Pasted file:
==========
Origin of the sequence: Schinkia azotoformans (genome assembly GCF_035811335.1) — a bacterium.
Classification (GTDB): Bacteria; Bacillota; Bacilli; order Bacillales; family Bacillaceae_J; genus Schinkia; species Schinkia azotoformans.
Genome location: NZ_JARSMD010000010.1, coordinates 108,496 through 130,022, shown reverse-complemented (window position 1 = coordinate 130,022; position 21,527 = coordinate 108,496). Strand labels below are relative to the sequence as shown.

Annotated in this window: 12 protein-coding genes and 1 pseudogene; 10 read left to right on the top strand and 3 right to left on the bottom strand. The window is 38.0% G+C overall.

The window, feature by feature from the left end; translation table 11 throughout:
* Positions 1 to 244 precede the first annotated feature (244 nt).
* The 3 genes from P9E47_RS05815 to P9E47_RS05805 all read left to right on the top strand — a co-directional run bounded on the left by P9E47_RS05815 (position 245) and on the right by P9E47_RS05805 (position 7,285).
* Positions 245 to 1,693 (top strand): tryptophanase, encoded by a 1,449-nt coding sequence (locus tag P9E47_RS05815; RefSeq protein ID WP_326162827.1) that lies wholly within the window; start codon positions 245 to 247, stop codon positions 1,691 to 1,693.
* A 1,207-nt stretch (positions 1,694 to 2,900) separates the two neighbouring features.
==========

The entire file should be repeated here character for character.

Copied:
Origin of the sequence: Schinkia azotoformans (genome assembly GCF_035811335.1) — a bacterium.
Classification (GTDB): Bacteria; Bacillota; Bacilli; order Bacillales; family Bacillaceae_J; genus Schinkia; species Schinkia azotoformans.
Genome location: NZ_JARSMD010000010.1, coordinates 108,496 through 130,022, shown reverse-complemented (window position 1 = coordinate 130,022; position 21,527 = coordinate 108,496). Strand labels below are relative to the sequence as shown.

Annotated in this window: 12 protein-coding genes and 1 pseudogene; 10 read left to right on the top strand and 3 right to left on the bottom strand. The window is 38.0% G+C overall.

The window, feature by feature from the left end; translation table 11 throughout:
* Positions 1 to 244 precede the first annotated feature (244 nt).
* The 3 genes from P9E47_RS05815 to P9E47_RS05805 all read left to right on the top strand — a co-directional run bounded on the left by P9E47_RS05815 (position 245) and on the right by P9E47_RS05805 (position 7,285).
* Positions 245 to 1,693 (top strand): tryptophanase, encoded by a 1,449-nt coding sequence (locus tag P9E47_RS05815; RefSeq protein ID WP_326162827.1) that lies wholly within the window; start codon positions 245 to 247, stop codon positions 1,691 to 1,693.
* A 1,207-nt stretch (positions 1,694 to 2,900) separates the two neighbouring features.